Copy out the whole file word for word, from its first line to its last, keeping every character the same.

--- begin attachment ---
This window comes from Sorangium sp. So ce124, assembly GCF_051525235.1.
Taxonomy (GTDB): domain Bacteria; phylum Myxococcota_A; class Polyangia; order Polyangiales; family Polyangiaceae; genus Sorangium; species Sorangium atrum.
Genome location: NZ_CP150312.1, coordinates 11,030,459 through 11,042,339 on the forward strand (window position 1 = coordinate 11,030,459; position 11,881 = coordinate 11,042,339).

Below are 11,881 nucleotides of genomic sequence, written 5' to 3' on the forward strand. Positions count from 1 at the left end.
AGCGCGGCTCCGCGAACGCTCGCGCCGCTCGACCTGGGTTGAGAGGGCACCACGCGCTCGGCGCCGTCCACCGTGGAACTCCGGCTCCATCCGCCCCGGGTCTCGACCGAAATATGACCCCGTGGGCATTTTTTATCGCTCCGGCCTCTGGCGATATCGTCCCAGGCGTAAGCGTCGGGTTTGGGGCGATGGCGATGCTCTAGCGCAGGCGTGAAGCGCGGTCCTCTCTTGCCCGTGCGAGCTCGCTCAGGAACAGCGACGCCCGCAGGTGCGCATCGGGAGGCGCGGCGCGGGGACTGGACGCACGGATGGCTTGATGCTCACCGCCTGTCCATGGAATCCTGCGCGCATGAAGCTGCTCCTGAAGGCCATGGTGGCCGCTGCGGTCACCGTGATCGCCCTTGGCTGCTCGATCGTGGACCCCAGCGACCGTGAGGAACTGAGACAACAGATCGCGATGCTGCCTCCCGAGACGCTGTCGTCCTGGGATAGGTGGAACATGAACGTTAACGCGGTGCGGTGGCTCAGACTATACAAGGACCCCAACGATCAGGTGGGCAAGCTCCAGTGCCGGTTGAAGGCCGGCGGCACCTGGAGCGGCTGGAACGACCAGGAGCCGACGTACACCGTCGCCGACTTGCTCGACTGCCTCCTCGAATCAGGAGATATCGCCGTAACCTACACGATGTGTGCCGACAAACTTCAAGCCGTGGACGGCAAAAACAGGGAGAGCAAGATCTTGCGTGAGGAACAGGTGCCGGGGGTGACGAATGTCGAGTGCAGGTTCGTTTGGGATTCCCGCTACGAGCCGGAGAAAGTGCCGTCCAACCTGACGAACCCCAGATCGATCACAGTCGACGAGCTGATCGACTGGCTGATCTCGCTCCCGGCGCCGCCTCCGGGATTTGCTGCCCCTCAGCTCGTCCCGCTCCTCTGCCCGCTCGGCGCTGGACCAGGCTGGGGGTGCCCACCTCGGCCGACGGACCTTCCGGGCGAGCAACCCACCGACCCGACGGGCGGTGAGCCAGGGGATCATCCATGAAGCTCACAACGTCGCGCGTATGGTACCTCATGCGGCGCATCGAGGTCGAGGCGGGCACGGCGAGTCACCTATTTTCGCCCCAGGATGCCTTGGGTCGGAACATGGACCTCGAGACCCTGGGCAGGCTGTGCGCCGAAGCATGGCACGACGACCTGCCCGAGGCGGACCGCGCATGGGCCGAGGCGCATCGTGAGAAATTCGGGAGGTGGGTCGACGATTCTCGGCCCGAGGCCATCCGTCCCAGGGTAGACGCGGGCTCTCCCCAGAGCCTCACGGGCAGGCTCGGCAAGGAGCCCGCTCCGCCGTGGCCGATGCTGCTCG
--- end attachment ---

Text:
This window comes from Sorangium sp. So ce124, assembly GCF_051525235.1.
Taxonomy (GTDB): domain Bacteria; phylum Myxococcota_A; class Polyangia; order Polyangiales; family Polyangiaceae; genus Sorangium; species Sorangium atrum.
Genome location: NZ_CP150312.1, coordinates 11,030,459 through 11,042,339 on the forward strand (window position 1 = coordinate 11,030,459; position 11,881 = coordinate 11,042,339).

Below are 11,881 nucleotides of genomic sequence, written 5' to 3' on the forward strand. Positions count from 1 at the left end.
AGCGCGGCTCCGCGAACGCTCGCGCCGCTCGACCTGGGTTGAGAGGGCACCACGCGCTCGGCGCCGTCCACCGTGGAACTCCGGCTCCATCCGCCCCGGGTCTCGACCGAAATATGACCCCGTGGGCATTTTTTATCGCTCCGGCCTCTGGCGATATCGTCCCAGGCGTAAGCGTCGGGTTTGGGGCGATGGCGATGCTCTAGCGCAGGCGTGAAGCGCGGTCCTCTCTTGCCCGTGCGAGCTCGCTCAGGAACAGCGACGCCCGCAGGTGCGCATCGGGAGGCGCGGCGCGGGGACTGGACGCACGGATGGCTTGATGCTCACCGCCTGTCCATGGAATCCTGCGCGCATGAAGCTGCTCCTGAAGGCCATGGTGGCCGCTGCGGTCACCGTGATCGCCCTTGGCTGCTCGATCGTGGACCCCAGCGACCGTGAGGAACTGAGACAACAGATCGCGATGCTGCCTCCCGAGACGCTGTCGTCCTGGGATAGGTGGAACATGAACGTTAACGCGGTGCGGTGGCTCAGACTATACAAGGACCCCAACGATCAGGTGGGCAAGCTCCAGTGCCGGTTGAAGGCCGGCGGCACCTGGAGCGGCTGGAACGACCAGGAGCCGACGTACACCGTCGCCGACTTGCTCGACTGCCTCCTCGAATCAGGAGATATCGCCGTAACCTACACGATGTGTGCCGACAAACTTCAAGCCGTGGACGGCAAAAACAGGGAGAGCAAGATCTTGCGTGAGGAACAGGTGCCGGGGGTGACGAATGTCGAGTGCAGGTTCGTTTGGGATTCCCGCTACGAGCCGGAGAAAGTGCCGTCCAACCTGACGAACCCCAGATCGATCACAGTCGACGAGCTGATCGACTGGCTGATCTCGCTCCCGGCGCCGCCTCCGGGATTTGCTGCCCCTCAGCTCGTCCCGCTCCTCTGCCCGCTCGGCGCTGGACCAGGCTGGGGGTGCCCACCTCGGCCGACGGACCTTCCGGGCGAGCAACCCACCGACCCGACGGGCGGTGAGCCAGGGGATCATCCATGAAGCTCACAACGTCGCGCGTATGGTACCTCATGCGGCGCATCGAGGTCGAGGCGGGCACGGCGAGTCACCTATTTTCGCCCCAGGATGCCTTGGGTCGGAACATGGACCTCGAGACCCTGGGCAGGCTGTGCGCCGAAGCATGGCACGACGACCTGCCCGAGGCGGACCGCGCATGGGCCGAGGCGCATCGTGAGAAATTCGGGAGGTGGGTCGACGATTCTCGGCCCGAGGCCATCCGTCCCAGGGTAGACGCGGGCTCTCCCCAGAGCCTCACGGGCAGGCTCGGCAAGGAGCCCGCTCCGCCGTGGCCGATGCTGCTCG